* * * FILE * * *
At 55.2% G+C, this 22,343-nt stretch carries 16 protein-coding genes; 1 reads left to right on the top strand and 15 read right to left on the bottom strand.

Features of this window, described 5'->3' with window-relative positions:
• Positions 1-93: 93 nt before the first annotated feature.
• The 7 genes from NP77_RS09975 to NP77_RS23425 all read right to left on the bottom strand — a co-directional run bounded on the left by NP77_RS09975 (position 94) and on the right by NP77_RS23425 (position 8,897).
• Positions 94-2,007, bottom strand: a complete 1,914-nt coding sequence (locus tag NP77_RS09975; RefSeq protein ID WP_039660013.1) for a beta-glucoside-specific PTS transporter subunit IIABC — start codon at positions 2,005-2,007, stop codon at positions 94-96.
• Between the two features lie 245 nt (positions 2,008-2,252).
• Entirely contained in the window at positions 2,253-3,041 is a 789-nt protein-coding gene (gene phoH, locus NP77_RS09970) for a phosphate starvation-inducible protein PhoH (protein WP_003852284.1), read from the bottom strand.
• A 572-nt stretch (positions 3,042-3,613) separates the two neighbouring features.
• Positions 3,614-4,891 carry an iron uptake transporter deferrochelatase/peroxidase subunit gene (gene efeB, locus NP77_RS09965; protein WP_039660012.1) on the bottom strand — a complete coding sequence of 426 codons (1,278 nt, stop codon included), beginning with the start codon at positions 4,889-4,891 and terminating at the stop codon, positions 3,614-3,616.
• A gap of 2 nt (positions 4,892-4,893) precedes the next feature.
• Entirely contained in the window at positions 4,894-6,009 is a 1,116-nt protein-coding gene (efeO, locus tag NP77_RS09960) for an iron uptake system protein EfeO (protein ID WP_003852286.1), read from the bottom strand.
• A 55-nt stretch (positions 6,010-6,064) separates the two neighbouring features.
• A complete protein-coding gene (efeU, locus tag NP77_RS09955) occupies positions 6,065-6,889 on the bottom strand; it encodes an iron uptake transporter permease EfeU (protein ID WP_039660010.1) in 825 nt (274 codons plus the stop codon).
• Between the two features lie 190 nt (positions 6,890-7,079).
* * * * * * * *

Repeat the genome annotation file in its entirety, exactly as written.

At 55.2% G+C, this 22,343-nt stretch carries 16 protein-coding genes; 1 reads left to right on the top strand and 15 read right to left on the bottom strand.

Features of this window, described 5'->3' with window-relative positions:
• Positions 1-93: 93 nt before the first annotated feature.
• The 7 genes from NP77_RS09975 to NP77_RS23425 all read right to left on the bottom strand — a co-directional run bounded on the left by NP77_RS09975 (position 94) and on the right by NP77_RS23425 (position 8,897).
• Positions 94-2,007, bottom strand: a complete 1,914-nt coding sequence (locus tag NP77_RS09975; RefSeq protein ID WP_039660013.1) for a beta-glucoside-specific PTS transporter subunit IIABC — start codon at positions 2,005-2,007, stop codon at positions 94-96.
• Between the two features lie 245 nt (positions 2,008-2,252).
• Entirely contained in the window at positions 2,253-3,041 is a 789-nt protein-coding gene (gene phoH, locus NP77_RS09970) for a phosphate starvation-inducible protein PhoH (protein WP_003852284.1), read from the bottom strand.
• A 572-nt stretch (positions 3,042-3,613) separates the two neighbouring features.
• Positions 3,614-4,891 carry an iron uptake transporter deferrochelatase/peroxidase subunit gene (gene efeB, locus NP77_RS09965; protein WP_039660012.1) on the bottom strand — a complete coding sequence of 426 codons (1,278 nt, stop codon included), beginning with the start codon at positions 4,889-4,891 and terminating at the stop codon, positions 3,614-3,616.
• A gap of 2 nt (positions 4,892-4,893) precedes the next feature.
• Entirely contained in the window at positions 4,894-6,009 is a 1,116-nt protein-coding gene (efeO, locus tag NP77_RS09960) for an iron uptake system protein EfeO (protein ID WP_003852286.1), read from the bottom strand.
• A 55-nt stretch (positions 6,010-6,064) separates the two neighbouring features.
• A complete protein-coding gene (efeU, locus tag NP77_RS09955) occupies positions 6,065-6,889 on the bottom strand; it encodes an iron uptake transporter permease EfeU (protein ID WP_039660010.1) in 825 nt (274 codons plus the stop codon).
• Between the two features lie 190 nt (positions 6,890-7,079).